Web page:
Conforming to group identities

For a group identity to make any sense, there have to be edges that define it. There are many questions we should be asking of those edges in any groups we encounter.

Who gets to define the boundaries? Usually it will be the people with the most power and privilege. Sometimes it will be people outside of the group itself. When this happens, it is often to silence or dismiss people who are inconvenient to a majority, or to a dominant world view. The way in which non-Zionist Jews are excluded when non-Jewish people talk (ominously, I feel) about The Jews at the moment is a case in point, and a deeply unsettling one.

What happens to people who are pushed out? Do any options exist for them? To be unable to stay in a local community space because it’s full of sexist dinosaurs is horrible, but probably liveable with. To be unable to access medical support because your provider won’t deal with trans people, is a disaster.

What happens to people who cannot fit in the boundaries? Are they punished for this? Are they pushed out further if they don’t go along with the group narrative? How much diversity does the group tolerate? How much conformity is demanded? Who gets to decide who should be conforming to what, and how do they wield that power? Who gets to control the narrative of the group identity?

There is power in defining the narrative. It is also an opportunity that is available to the most powerful. People who have least power are most likely to be pushed to the edges by people who have the most power. What happens when someone from outside the group takes on an identity to try and distort the boundaries and norms of the group? This does seem to happen online, and happens for political reasons.

How do we hold our edges? What are we protecting and what are we willing to make room for? What do we do when we’re pushed to the margins, and what do we do if we see someone else being pushed out? When is that justified, and when does it need resisting? These are not questions with simple answers, but ones to keep asking any time we engage in group dynamics.

About Nimue Brown

Druid, author, dreamer, folk enthusiast, parent, wife to the most amazing artist -Tom Brown. Drinker of coffee, maker of puddings. Exploring life as a Pagan, seeking good and meaningful ways to be, struggling with mental health issues and worried about many things. View all posts by Nimue Brown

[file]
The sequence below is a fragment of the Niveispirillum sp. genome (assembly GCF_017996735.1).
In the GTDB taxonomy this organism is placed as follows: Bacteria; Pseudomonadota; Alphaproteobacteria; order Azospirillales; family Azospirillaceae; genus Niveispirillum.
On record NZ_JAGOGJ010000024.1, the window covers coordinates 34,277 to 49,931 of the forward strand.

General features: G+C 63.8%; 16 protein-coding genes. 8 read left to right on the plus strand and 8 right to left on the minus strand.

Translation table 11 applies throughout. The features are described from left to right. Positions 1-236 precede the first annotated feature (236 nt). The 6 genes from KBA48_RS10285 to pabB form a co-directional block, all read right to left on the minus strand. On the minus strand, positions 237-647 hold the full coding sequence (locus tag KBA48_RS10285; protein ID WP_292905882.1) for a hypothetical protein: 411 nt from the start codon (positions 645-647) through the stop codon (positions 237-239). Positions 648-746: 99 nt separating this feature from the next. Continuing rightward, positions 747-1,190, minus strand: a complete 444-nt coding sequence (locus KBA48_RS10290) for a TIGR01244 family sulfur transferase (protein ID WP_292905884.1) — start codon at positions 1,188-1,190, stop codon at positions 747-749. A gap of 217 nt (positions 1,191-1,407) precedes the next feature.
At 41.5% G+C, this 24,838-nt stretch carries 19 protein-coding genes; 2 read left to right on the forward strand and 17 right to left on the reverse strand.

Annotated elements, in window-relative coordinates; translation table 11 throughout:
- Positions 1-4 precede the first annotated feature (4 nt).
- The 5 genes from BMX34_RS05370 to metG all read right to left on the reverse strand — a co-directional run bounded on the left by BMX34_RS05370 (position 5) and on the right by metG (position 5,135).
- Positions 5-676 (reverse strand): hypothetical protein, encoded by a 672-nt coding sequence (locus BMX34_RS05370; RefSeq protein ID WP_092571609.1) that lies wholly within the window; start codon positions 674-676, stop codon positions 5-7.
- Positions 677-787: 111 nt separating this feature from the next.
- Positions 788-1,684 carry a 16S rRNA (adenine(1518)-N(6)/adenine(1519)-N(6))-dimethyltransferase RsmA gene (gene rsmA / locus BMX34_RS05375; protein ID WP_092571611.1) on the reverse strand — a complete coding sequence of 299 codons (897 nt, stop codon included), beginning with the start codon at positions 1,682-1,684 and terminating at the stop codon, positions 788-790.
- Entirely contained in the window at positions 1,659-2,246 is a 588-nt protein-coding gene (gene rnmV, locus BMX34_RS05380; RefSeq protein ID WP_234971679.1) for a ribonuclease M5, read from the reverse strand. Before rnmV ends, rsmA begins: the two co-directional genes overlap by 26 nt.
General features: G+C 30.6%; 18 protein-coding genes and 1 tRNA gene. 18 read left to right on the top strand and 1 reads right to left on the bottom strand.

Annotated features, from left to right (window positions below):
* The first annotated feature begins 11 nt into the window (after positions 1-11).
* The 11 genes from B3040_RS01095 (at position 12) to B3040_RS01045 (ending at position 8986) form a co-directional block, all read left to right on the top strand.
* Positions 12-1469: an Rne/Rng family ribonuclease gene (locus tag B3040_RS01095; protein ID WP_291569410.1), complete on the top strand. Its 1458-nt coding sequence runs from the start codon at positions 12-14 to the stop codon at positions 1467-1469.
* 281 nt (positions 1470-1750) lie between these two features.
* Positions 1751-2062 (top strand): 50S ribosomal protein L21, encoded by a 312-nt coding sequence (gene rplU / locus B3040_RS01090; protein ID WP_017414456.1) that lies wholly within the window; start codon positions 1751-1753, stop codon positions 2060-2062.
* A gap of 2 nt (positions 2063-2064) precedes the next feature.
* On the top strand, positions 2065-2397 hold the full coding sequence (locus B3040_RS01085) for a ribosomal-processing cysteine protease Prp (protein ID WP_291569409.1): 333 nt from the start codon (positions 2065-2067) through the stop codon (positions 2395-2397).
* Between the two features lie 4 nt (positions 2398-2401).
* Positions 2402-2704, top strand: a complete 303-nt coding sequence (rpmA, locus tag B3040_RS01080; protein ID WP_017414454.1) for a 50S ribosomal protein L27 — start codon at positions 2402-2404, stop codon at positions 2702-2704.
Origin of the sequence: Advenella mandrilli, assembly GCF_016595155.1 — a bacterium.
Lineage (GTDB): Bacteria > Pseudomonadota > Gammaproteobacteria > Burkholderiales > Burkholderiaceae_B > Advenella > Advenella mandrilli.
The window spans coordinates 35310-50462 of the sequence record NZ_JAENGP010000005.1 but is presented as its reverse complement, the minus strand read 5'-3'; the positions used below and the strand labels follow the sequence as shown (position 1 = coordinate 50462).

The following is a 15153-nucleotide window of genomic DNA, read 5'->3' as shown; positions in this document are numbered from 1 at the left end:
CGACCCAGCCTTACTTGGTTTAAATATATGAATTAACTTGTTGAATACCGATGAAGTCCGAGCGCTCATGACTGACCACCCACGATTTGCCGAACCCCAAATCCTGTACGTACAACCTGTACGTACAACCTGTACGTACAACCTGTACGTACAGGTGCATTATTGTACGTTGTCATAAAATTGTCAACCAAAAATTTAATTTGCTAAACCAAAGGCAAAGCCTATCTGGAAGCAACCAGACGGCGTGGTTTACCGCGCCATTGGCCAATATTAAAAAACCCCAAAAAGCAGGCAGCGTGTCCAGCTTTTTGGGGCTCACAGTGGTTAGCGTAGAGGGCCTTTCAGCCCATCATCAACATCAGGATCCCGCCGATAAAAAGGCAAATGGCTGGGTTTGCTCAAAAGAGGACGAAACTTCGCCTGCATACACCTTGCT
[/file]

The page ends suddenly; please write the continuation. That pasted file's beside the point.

3 responses to “Conforming to group identities

  • Joe

    Really interesting post. This is something I do think about quite a lot. As a personal example, I always feel very much an outlier within the pagan community because of my sex. Of what I’ve come across, 90% of pagan literature/ resources seems to be for women, by women, and the majority of pagans – at least those active online, are women. In and of itself that’s totally fine, but I find that as a man I find i don’t really know where I fit among all that.

    If you believe in a Goddess, as I do, you have a different relationship with Her dependent on your sex but I’ve seen very few representations of that relationship from a male perspective.

    I know there are men in paganism, but their voices (in my experiences) aren’t as easy to find.

    • Nimue Brown

      working on the publishing side i can totally confirm that bias – and that it’s there from the start – more women submit books than men do.A book written by a man about following the Goddess would be a very welcome thing, I think.

      • Joe

        Kind of nice to hear that it’s not just me. However, it’s also a huge shame as I think more views from a male perspective are needed.

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